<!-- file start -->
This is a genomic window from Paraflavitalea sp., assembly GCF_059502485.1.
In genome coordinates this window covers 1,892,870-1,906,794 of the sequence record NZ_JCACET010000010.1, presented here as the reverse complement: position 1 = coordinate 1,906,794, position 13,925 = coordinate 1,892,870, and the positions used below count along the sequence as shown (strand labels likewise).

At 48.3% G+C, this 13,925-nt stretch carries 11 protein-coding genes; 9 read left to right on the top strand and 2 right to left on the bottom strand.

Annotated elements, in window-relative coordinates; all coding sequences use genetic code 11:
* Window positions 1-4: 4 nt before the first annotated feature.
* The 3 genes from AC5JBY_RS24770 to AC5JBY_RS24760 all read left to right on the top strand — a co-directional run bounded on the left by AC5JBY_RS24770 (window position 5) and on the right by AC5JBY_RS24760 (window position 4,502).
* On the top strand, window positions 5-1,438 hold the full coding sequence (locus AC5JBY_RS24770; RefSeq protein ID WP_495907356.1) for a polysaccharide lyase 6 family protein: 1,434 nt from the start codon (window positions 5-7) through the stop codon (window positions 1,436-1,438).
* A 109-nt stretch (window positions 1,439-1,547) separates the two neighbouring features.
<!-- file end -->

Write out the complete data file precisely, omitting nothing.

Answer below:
This is a genomic window from Paraflavitalea sp., assembly GCF_059502485.1.
In genome coordinates this window covers 1,892,870-1,906,794 of the sequence record NZ_JCACET010000010.1, presented here as the reverse complement: position 1 = coordinate 1,906,794, position 13,925 = coordinate 1,892,870, and the positions used below count along the sequence as shown (strand labels likewise).

At 48.3% G+C, this 13,925-nt stretch carries 11 protein-coding genes; 9 read left to right on the top strand and 2 right to left on the bottom strand.

Annotated elements, in window-relative coordinates; all coding sequences use genetic code 11:
* Window positions 1-4: 4 nt before the first annotated feature.
* The 3 genes from AC5JBY_RS24770 to AC5JBY_RS24760 all read left to right on the top strand — a co-directional run bounded on the left by AC5JBY_RS24770 (window position 5) and on the right by AC5JBY_RS24760 (window position 4,502).
* On the top strand, window positions 5-1,438 hold the full coding sequence (locus AC5JBY_RS24770; RefSeq protein ID WP_495907356.1) for a polysaccharide lyase 6 family protein: 1,434 nt from the start codon (window positions 5-7) through the stop codon (window positions 1,436-1,438).
* A 109-nt stretch (window positions 1,439-1,547) separates the two neighbouring features.